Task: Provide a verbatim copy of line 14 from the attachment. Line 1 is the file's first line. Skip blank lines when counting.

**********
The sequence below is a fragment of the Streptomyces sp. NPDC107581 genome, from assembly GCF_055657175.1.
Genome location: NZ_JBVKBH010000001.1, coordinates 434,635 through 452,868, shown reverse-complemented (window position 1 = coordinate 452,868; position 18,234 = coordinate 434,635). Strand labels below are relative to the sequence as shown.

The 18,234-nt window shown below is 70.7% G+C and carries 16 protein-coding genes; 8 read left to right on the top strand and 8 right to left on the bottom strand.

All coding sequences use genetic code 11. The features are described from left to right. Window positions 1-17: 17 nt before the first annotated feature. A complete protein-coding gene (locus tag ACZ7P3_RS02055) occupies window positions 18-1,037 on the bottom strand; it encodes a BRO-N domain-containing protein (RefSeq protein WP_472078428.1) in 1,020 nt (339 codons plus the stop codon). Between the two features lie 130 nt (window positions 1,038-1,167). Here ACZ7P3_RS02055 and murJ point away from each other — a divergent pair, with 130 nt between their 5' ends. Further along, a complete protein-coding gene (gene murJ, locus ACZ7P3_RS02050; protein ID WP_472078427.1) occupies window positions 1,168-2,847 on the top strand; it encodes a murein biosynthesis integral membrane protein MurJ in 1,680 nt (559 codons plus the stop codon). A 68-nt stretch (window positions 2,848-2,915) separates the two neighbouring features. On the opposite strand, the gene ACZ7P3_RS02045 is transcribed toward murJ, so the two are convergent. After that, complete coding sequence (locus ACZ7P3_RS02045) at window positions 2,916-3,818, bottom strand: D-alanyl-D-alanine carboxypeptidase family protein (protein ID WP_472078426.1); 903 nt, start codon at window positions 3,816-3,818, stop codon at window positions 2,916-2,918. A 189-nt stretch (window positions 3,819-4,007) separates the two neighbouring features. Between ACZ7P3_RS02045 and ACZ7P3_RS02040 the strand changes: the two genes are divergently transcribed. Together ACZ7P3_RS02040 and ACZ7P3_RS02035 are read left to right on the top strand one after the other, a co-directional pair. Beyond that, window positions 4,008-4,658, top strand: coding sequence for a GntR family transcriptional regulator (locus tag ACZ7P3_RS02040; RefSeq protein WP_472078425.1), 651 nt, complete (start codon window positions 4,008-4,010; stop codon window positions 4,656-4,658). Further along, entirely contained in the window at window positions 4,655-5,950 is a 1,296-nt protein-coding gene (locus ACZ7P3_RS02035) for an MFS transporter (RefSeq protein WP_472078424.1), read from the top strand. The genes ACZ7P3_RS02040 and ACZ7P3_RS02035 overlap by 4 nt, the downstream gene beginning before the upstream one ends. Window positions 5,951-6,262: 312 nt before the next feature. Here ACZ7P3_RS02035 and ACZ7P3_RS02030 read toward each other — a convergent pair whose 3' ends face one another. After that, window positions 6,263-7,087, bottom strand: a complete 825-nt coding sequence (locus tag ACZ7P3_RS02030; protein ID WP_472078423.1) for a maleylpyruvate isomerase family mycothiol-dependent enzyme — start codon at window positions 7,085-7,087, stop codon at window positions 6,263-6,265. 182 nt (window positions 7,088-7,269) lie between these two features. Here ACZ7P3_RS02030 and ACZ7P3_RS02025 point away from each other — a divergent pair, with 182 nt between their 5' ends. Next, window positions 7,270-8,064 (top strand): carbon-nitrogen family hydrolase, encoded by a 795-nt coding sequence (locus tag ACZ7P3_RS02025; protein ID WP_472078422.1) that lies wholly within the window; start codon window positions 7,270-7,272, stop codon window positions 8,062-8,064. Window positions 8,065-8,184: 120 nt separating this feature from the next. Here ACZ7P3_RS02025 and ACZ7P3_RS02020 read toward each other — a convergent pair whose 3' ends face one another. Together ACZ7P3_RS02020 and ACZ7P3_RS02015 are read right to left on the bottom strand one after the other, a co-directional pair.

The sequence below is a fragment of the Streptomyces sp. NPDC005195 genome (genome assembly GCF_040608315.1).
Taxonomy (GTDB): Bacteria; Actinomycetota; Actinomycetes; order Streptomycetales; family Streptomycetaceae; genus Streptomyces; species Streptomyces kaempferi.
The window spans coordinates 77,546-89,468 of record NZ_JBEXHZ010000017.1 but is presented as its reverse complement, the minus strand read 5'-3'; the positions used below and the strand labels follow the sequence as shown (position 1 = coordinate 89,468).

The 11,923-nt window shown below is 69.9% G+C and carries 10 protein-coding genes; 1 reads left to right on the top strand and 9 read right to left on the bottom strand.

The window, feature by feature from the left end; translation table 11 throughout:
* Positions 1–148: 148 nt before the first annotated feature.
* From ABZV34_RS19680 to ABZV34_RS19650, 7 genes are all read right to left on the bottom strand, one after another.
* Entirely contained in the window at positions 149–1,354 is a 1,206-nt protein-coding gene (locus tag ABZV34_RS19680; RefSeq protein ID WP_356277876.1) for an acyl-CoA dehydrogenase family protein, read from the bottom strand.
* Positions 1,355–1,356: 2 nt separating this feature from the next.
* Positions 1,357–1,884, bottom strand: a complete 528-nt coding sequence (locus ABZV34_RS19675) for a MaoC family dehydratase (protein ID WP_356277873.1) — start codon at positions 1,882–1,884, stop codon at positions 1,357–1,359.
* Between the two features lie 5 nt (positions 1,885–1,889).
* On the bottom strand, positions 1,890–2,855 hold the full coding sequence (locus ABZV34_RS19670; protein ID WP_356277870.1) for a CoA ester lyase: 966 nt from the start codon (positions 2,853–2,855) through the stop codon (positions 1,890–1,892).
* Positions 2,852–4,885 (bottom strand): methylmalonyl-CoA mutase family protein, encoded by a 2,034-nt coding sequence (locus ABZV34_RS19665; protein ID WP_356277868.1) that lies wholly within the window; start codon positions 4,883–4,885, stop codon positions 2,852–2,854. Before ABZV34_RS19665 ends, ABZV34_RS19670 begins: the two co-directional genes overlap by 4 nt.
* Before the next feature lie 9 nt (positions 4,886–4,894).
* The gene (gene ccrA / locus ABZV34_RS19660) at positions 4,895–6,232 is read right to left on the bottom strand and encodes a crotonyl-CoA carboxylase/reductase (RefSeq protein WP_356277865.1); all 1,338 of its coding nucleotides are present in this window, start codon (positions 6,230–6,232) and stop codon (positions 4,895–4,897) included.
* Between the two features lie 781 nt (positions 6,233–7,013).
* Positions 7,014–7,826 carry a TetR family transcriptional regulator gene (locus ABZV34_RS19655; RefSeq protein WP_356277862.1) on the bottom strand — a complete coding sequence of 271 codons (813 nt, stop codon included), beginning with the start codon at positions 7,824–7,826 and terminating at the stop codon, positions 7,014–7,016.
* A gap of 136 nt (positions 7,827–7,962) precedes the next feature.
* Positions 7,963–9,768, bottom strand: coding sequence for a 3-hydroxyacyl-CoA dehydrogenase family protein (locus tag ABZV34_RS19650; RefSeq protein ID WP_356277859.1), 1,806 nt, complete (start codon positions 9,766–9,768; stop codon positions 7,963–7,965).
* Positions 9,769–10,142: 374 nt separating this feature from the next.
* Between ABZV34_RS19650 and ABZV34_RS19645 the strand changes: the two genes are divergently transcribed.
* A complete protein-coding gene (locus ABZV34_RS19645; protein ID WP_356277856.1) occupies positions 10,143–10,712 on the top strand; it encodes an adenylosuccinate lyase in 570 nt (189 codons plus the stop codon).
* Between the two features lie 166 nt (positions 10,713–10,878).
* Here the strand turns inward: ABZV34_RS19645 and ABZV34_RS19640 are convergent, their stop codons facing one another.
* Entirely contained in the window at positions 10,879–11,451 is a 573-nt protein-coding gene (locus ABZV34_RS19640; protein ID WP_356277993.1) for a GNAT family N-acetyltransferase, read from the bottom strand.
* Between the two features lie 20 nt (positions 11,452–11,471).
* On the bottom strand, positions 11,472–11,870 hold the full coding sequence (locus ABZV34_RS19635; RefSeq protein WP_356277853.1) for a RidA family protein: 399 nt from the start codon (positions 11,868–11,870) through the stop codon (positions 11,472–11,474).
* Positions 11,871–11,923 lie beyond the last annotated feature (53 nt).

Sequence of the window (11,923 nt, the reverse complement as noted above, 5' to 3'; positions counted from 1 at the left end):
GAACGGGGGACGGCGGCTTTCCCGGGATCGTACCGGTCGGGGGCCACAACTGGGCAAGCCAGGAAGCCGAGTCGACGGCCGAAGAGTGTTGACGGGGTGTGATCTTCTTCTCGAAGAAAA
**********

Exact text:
* Positions 1,357–1,884, bottom strand: a complete 528-nt coding sequence (locus ABZV34_RS19675) for a MaoC family dehydratase (protein ID WP_356277873.1) — start codon at positions 1,882–1,884, stop codon at positions 1,357–1,359.